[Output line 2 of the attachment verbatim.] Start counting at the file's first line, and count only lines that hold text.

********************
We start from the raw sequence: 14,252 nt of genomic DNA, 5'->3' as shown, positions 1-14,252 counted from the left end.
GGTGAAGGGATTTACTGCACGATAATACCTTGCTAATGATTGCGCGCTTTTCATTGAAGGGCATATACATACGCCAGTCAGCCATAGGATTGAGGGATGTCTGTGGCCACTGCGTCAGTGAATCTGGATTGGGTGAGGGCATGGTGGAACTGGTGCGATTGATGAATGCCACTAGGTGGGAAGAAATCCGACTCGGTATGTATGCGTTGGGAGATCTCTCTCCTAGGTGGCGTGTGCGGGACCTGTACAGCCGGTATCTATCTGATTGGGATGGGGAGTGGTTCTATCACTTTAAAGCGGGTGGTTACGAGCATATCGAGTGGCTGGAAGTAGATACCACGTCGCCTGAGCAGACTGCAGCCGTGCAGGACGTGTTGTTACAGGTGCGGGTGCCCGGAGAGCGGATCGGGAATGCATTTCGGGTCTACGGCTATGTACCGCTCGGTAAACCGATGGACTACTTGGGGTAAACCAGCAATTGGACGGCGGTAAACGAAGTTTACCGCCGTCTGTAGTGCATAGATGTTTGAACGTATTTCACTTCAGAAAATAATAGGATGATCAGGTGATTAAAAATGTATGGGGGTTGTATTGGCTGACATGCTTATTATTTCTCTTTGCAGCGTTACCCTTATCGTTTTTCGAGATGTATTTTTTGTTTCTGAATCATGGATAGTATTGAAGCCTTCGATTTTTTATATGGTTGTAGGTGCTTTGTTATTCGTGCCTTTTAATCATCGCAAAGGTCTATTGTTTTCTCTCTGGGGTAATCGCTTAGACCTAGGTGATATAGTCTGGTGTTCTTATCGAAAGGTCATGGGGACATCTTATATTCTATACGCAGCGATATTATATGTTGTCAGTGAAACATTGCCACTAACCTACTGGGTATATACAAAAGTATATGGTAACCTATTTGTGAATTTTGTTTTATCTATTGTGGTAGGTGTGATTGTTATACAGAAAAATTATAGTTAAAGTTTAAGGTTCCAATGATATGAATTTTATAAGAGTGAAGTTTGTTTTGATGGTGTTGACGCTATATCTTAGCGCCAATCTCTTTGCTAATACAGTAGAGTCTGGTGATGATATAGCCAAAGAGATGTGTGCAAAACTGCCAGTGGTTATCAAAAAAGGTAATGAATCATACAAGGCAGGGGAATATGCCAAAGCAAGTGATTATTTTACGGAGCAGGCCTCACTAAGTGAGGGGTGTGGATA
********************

GGTGAAGGGATTTACTGCACGATAATACCTTGCTAATGATTGCGCGCTTTTCATTGAAGGGCATATACATACGCCAGTCAGCCATAGGATTGAGGGATGTCTGTGGCCACTGCGTCAGTGAATCTGGATTGGGTGAGGGCATGGTGGAACTGGTGCGATTGATGAATGCCACTAGGTGGGAAGAAATCCGACTCGGTATGTATGCGTTGGGAGATCTCTCTCCTAGGTGGCGTGTGCGGGACCTGTACAGCCGGTATCTATCTGATTGGGATGGGGAGTGGTTCTATCACTTTAAAGCGGGTGGTTACGAGCATATCGAGTGGCTGGAAGTAGATACCACGTCGCCTGAGCAGACTGCAGCCGTGCAGGACGTGTTGTTACAGGTGCGGGTGCCCGGAGAGCGGATCGGGAATGCATTTCGGGTCTACGGCTATGTACCGCTCGGTAAACCGATGGACTACTTGGGGTAAACCAGCAATTGGACGGCGGTAAACGAAGTTTACCGCCGTCTGTAGTGCATAGATGTTTGAACGTATTTCACTTCAGAAAATAATAGGATGATCAGGTGATTAAAAATGTATGGGGGTTGTATTGGCTGACATGCTTATTATTTCTCTTTGCAGCGTTACCCTTATCGTTTTTCGAGATGTATTTTTTGTTTCTGAATCATGGATAGTATTGAAGCCTTCGATTTTTTATATGGTTGTAGGTGCTTTGTTATTCGTGCCTTTTAATCATCGCAAAGGTCTATTGTTTTCTCTCTGGGGTAATCGCTTAGACCTAGGTGATATAGTCTGGTGTTCTTATCGAAAGGTCATGGGGACATCTTATATTCTATACGCAGCGATATTATATGTTGTCAGTGAAACATTGCCACTAACCTACTGGGTATATACAAAAGTATATGGTAACCTATTTGTGAATTTTGTTTTATCTATTGTGGTAGGTGTGATTGTTATACAGAAAAATTATAGTTAAAGTTTAAGGTTCCAATGATATGAATTTTATAAGAGTGAAGTTTGTTTTGATGGTGTTGACGCTATATCTTAGCGCCAATCTCTTTGCTAATACAGTAGAGTCTGGTGATGATATAGCCAAAGAGATGTGTGCAAAACTGCCAGTGGTTATCAAAAAAGGTAATGAATCATACAAGGCAGGGGAATATGCCAAAGCAAGTGATTATTTTACGGAGCAGGCCTCACTAAGTGAGGGGTGTGGATA